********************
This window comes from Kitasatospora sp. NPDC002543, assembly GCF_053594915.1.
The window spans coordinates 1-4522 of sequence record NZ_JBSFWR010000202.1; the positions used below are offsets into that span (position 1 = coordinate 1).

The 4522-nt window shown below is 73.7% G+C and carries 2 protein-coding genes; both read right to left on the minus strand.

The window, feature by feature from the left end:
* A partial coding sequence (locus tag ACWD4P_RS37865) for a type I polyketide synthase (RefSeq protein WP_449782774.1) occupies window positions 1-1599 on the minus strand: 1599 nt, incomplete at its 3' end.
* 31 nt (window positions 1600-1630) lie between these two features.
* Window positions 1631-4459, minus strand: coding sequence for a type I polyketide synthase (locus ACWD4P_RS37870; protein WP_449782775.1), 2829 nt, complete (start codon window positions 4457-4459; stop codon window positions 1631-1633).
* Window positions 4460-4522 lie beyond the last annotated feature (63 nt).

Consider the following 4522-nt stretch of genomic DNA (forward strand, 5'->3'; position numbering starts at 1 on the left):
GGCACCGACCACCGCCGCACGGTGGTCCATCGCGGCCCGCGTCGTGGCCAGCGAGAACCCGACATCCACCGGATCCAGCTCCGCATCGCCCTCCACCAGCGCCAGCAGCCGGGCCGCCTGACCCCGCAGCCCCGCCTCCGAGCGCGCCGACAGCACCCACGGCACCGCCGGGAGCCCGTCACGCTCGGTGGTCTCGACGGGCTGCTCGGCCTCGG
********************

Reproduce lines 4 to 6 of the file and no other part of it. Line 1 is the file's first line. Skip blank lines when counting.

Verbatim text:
The window, feature by feature from the left end:
* A partial coding sequence (locus tag ACWD4P_RS37865) for a type I polyketide synthase (RefSeq protein WP_449782774.1) occupies window positions 1-1599 on the minus strand: 1599 nt, incomplete at its 3' end.
* 31 nt (window positions 1600-1630) lie between these two features.